The £2,000 in shares the employee holds may be bought back "at a reasonable price" if the company decides to dismiss them. For non-listed companies (precisely the "fast growing small and medium sized companies" at which the initiative is aimed), this price will be extremely hard to determine. And if an employee thinks they've been short-changed, their only option is to take their employer to court; always tricky for someone without a job, and trickier still if the Government's plan to introduce fees for employment tribunals goes ahead.

The new rules are an attempt to introduce Beecroft back in through the back door. For £2k, you will be expected to sell your rights. No wonder Beecroft wrote:

This is a creative and exciting version of proposals that I made in my report.

There is, though, one last twist to the story. Dan Davies, of Crooked Timber, has been tweeting about the other implication of offering up to £50,000 shares tax free: if you're thinking of starting up a private firm, it could let you get away with not paying much tax at all.

The founders of a company rarely need much employee protection; and since they are also the ones who choose how much the shares are "worth", it might be extremely easy to end up owning large proportions of a new company with permanent tax-free status. A similar dodge was used by Mitt Romney; his retirement savings, which could only accept $450,000 in nominal shares during his years at Bain Capital, are now worth over $21m. When you say how much a company is worth, limits don't count for much.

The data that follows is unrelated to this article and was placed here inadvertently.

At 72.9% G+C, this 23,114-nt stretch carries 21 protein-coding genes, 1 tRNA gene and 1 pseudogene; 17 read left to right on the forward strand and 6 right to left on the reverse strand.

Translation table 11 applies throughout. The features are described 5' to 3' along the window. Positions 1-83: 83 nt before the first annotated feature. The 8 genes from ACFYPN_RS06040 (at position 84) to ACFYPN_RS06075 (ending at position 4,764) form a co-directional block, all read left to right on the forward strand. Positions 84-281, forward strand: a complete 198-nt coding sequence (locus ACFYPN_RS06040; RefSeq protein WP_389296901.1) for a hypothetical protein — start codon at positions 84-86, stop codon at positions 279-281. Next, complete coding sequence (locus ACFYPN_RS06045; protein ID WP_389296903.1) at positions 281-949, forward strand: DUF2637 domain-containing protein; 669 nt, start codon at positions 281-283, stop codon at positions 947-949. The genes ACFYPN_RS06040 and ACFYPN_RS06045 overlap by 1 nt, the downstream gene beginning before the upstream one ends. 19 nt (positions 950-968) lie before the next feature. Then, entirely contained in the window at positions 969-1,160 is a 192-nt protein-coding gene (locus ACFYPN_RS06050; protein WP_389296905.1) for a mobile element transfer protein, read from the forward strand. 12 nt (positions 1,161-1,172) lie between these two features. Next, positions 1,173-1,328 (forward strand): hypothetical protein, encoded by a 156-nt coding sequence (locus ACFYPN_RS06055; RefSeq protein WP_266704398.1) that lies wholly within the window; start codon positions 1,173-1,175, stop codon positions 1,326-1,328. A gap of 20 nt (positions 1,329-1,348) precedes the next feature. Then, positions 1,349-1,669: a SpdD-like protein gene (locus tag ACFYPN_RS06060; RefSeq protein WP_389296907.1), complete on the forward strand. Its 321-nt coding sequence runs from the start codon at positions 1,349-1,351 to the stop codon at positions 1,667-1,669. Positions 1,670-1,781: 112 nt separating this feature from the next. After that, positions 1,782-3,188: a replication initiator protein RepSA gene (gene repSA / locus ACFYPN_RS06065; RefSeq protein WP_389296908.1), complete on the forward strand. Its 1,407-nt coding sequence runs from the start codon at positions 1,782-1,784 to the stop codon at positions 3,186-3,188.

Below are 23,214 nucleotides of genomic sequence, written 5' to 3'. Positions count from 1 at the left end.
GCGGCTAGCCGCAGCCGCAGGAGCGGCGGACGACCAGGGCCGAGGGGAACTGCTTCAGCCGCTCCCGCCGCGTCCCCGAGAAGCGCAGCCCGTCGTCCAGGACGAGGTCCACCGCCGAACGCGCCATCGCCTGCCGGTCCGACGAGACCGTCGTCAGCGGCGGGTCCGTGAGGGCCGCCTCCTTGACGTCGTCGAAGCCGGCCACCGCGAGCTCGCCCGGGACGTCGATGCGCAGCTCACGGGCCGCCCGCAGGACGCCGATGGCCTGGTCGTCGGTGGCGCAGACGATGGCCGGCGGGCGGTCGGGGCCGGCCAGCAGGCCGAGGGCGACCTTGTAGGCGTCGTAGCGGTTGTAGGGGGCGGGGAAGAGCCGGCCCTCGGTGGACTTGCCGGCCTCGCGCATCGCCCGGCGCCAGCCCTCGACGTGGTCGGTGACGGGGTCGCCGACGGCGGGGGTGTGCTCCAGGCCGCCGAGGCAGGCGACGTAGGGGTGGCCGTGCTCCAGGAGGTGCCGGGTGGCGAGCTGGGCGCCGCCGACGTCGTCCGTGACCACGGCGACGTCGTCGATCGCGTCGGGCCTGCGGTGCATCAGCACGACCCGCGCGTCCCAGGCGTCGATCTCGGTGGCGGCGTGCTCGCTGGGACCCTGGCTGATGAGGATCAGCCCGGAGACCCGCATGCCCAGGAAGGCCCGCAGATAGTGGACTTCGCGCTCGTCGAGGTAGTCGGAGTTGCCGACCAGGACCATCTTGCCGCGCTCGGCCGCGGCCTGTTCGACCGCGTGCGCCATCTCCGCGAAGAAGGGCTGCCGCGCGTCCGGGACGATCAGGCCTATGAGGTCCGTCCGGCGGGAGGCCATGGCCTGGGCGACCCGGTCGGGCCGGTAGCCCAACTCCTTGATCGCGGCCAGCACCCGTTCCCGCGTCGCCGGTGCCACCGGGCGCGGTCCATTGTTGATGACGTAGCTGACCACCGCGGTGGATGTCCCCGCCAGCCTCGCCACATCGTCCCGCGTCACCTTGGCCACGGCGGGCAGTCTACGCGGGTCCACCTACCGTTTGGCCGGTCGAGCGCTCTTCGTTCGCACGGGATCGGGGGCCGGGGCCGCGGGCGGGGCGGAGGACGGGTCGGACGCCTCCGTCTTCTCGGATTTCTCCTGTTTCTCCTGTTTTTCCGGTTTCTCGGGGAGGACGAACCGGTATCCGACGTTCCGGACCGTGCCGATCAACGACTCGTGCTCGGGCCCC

Osborne's crafted a plan which, at a stroke, gives employers the ability to dodge tax on their companies, while dodging the responsibilities they have for towards their employees. It's almost impressive. 

The Old Street roundabout, an area full of tech startups hoping to benefit from Osborne's scheme. Photograph: Getty Images

Alex Hern is a technology reporter for the Guardian. He was formerly staff writer at the New Statesman. You should follow Alex on Twitter.

Photo: Getty Images
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Our treatment of today's refugees harks back to Europe's darkest hour

We mustn't forget the lessons of the Second World War in the face of today's refugee crisis, says Molly Scott Cato.

In the 1930s, thousands of persecuted people fled Europe. Our own press ignominiously reported these as "Stateless Jews pouring into this country" and various records exist from that time of public officials reassuring readers that no such thing would be allowed under their watch.

With the benefit of historical hindsight we now know what fate awaited many of those Jews who were turned away from sanctuary. Quite rightly, we now express horror about the Holocaust, an iconic example of the most shocking event of human history, and pledge ourselves to stop anything like it happening again. 

Yet as Europe faces its worst refugee crisis since the Second World War we are witnessing a deafening cacophony of xenophobic voices in response to people fleeing their own present-day horror. We must therefore reflect on whether there is an uncomfortable parallel in the language being used to describe those seeking asylum today and the language used to describe Jews seeking refuge in the 1930s.